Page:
Selection as Norwegian King:
In 1905, when Norway sought to dissolve the union with Sweden and become an independent kingdom, the Norwegian government offered the throne to Prince Carl of Denmark.
The Norwegian people voted in a referendum in favor of establishing a monarchy, and Prince Carl accepted the offer.

Name Change:
Upon his accession to the Norwegian throne on November 18, 1905, Prince Carl took the Norwegian name Haakon and became King Haakon VII.

Role During World War II:
King Haakon VII played a crucial symbolic role during the German occupation of Norway in World War II. When the Germans invaded Norway in 1940, the Norwegian government and royal family fled to London.
King Haakon became a symbol of Norwegian resistance, and his refusal to collaborate with the Nazi regime boosted the morale of the Norwegian people.

Return to Norway:
After the liberation of Norway in 1945, King Haakon returned to Oslo amid great celebrations. His return marked the restoration of the Norwegian monarchy and the continuity of the constitutional monarchy.

Constitutional Monarch:
Throughout his reign, King Haakon VII adhered to the constitutional principles of Norway, which limited the monarch’s powers. He respected the democratic institutions and played a largely ceremonial and symbolic role.

Death and Legacy:
King Haakon VII reigned until his death on September 21, 1957.
His son, Olav V, succeeded him as the King of Norway.
King Haakon VII is remembered for his role in Norway’s transition to independence, his steadfast resistance against the German occupation during World War II, and his contributions to the stability and continuity of the Norwegian monarchy.

23 September 1905

Norway and Sweden sign the Karlstad Treaty, peacefully dissolving the Union between the two countries.

The dissolution of the union between Norway and Sweden occurred in 1905 and is often referred to as the “Norwegian dissolution of union” or “Norwegian independence.” It marked the end of the political union that had existed between Norway and Sweden since 1814.

Union Background:
The union between Norway and Sweden began in 1814, following the Napoleonic Wars and the Congress of Vienna. Norway was transferred from Danish to Swedish control as part of a larger European settlement.
The union was, in many ways, unequal, with Sweden holding more political power and influence over Norway.

Growing Norwegian Dissatisfaction:
Over the years, Norwegians grew increasingly dissatisfied with the union, as they felt their own national identity was being suppressed by Swedish rule.
Calls for greater autonomy and independence became more pronounced in Norway during the 19th century.

The Union’s Weakening:
The union faced a significant challenge in 1905 when a dispute arose over the issue of Norway’s own consular service. Norway wanted its own consuls, separate from Sweden, to represent its interests abroad.
Negotiations between Norway and Sweden failed to resolve this issue, leading to a political crisis.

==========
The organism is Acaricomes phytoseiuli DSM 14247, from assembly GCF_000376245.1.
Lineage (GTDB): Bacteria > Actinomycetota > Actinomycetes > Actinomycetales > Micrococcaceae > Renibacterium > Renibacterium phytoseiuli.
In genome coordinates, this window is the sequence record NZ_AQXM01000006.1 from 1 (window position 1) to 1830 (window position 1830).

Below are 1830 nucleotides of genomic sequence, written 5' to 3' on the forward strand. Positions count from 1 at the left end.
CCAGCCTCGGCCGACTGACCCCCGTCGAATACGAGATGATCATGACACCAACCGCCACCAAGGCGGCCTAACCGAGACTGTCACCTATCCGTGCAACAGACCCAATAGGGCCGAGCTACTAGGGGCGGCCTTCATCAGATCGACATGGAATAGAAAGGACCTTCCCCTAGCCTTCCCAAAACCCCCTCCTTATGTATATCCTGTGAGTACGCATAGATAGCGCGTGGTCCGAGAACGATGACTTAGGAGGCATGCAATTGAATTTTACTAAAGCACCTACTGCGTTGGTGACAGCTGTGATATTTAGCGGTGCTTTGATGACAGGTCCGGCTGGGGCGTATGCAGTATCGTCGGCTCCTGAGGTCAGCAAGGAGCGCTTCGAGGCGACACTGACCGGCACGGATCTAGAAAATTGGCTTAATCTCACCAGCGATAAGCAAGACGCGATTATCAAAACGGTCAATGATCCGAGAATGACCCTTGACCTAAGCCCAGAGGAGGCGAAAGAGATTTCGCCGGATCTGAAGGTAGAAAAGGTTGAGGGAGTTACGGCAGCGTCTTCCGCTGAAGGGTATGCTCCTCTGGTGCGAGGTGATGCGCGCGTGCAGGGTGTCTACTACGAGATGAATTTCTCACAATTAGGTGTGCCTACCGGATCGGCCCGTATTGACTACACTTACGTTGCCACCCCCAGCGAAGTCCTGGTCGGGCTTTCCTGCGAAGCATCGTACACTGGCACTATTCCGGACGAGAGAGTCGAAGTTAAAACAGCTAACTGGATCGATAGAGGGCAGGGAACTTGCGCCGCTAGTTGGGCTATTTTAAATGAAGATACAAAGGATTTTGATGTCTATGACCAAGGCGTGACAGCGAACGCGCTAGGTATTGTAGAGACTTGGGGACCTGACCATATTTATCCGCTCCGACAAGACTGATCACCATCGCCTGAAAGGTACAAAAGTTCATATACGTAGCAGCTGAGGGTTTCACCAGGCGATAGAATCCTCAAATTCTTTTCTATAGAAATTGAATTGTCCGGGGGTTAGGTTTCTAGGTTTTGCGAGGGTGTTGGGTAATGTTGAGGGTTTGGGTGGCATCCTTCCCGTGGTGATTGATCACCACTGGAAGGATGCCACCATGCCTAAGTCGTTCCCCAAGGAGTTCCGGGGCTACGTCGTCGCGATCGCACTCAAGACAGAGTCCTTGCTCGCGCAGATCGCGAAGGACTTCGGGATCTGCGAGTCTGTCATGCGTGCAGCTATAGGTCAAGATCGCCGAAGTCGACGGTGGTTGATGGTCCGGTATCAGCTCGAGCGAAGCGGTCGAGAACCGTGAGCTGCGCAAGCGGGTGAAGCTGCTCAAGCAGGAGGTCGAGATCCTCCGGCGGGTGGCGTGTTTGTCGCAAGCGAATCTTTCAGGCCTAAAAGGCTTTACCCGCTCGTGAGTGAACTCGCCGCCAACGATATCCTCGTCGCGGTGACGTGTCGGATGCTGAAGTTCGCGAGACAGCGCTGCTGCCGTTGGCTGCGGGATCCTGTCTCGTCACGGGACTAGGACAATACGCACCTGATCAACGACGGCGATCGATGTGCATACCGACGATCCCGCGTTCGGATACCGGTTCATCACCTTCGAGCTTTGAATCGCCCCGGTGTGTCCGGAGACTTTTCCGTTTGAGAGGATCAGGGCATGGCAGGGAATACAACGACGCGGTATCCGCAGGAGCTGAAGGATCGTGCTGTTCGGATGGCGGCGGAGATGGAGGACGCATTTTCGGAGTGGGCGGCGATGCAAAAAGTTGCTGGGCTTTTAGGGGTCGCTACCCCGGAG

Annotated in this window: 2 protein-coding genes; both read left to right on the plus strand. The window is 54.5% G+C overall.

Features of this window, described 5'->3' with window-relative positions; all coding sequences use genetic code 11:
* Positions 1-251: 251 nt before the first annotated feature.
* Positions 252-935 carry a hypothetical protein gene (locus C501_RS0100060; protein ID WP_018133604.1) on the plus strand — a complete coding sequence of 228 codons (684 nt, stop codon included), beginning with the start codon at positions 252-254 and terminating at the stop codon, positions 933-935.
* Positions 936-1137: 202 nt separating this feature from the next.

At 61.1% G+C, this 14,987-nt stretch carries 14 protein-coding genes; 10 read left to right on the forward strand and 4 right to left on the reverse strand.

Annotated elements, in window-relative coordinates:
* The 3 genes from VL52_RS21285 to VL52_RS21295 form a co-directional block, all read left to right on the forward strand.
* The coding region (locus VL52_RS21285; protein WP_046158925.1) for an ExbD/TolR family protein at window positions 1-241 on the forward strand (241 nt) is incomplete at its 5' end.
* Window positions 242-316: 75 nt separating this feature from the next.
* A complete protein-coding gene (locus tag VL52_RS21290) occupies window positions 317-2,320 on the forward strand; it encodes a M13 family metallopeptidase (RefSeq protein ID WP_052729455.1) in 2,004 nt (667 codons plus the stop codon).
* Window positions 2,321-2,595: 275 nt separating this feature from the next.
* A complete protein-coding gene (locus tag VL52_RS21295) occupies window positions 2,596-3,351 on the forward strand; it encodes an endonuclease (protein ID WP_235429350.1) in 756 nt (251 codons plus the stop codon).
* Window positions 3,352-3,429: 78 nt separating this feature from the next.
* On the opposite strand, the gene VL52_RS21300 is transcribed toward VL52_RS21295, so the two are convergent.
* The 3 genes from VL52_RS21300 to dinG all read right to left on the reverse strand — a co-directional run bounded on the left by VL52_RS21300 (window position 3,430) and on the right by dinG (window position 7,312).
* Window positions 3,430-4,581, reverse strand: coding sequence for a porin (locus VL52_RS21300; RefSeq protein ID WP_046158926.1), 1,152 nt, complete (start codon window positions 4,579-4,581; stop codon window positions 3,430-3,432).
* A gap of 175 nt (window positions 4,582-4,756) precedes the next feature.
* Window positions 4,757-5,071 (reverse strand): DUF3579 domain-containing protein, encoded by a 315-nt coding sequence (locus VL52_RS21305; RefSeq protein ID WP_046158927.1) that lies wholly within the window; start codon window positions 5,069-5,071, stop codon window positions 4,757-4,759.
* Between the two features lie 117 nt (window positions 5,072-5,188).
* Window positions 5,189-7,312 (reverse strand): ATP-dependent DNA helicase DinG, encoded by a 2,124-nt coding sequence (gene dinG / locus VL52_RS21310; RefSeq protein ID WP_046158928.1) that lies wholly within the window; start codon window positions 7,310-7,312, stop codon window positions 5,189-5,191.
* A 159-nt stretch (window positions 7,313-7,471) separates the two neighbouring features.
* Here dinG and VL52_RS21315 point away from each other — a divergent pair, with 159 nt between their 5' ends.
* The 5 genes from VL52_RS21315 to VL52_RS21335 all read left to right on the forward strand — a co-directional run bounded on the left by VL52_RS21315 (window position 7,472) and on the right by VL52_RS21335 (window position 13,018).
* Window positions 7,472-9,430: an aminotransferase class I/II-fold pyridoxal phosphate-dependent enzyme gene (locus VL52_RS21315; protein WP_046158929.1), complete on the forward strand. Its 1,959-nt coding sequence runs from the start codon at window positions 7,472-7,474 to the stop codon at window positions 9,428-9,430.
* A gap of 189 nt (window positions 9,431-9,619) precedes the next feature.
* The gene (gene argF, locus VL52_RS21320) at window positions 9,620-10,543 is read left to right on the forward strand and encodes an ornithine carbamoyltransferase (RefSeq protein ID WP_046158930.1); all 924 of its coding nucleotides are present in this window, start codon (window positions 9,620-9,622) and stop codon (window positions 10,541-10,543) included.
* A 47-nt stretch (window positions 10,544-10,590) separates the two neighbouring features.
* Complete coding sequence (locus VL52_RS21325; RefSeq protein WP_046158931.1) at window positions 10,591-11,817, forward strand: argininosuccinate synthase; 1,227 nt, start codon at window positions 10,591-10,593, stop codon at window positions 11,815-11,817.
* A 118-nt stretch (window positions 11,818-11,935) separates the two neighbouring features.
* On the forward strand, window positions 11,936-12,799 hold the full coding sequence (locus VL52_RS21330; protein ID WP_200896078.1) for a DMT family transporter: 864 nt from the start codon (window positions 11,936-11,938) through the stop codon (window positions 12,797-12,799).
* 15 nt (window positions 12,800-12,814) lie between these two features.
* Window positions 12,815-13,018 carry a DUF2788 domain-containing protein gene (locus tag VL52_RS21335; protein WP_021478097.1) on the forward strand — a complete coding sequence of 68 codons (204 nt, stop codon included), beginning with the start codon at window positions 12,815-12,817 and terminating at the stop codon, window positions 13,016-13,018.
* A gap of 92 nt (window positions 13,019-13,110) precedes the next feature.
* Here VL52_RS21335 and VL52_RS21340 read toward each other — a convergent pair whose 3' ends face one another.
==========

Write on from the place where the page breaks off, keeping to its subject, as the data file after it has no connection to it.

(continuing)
The Norwegian Independence Movement:
In response to the deadlock, Norway’s parliament (the Storting) declared the union with Sweden dissolved on June 7, 1905. This unilateral declaration was a bold move toward independence.
Prince Carl of Denmark (later known as King Haakon VII of Norway) was offered the Norwegian throne, and he accepted.

Peaceful Resolution:
The dissolution of the union was handled peacefully, and there was no armed conflict between Norway and Sweden.
The international community, particularly the great powers of Europe, supported Norway’s right to self-determination and independence.

Treaty of Karlstad:
On September 23, 1905, Norway and Sweden signed the Treaty of Karlstad, which recognized Norway’s independence and settled the terms of the dissolution.
The treaty established the borders between Norway and Sweden and included agreements on various practical matters, such as the division of assets and liabilities.

King Haakon VII:
King Haakon VII ascended to the Norwegian throne on November 18, 1905, marking the formal establishment of the Kingdom of Norway.

30 April 1905

Albert Einstein completes his doctoral thesis at the University of Zurich.

Albert Einstein’s doctoral thesis, which he completed in 1905 at the age of 26, was titled “A New Determination of Molecular Dimensions.” The thesis was submitted to the University of Zurich and was later published as a paper in the Annalen der Physik (Annals of Physics) journal.

In his thesis, Einstein developed a new method for calculating the size of molecules in a liquid by analyzing how they scatter light. This method, known as “Einstein’s theory of Brownian motion,” provided a way to experimentally verify the existence of atoms and molecules, which had previously been debated among scientists.

The theory of Brownian motion played a crucial role in the development of modern physics and chemistry, and it remains an important topic of study to this day. Einstein’s thesis marked the beginning of his scientific career and laid the groundwork for his future groundbreaking work, including the development of the theory of relativity.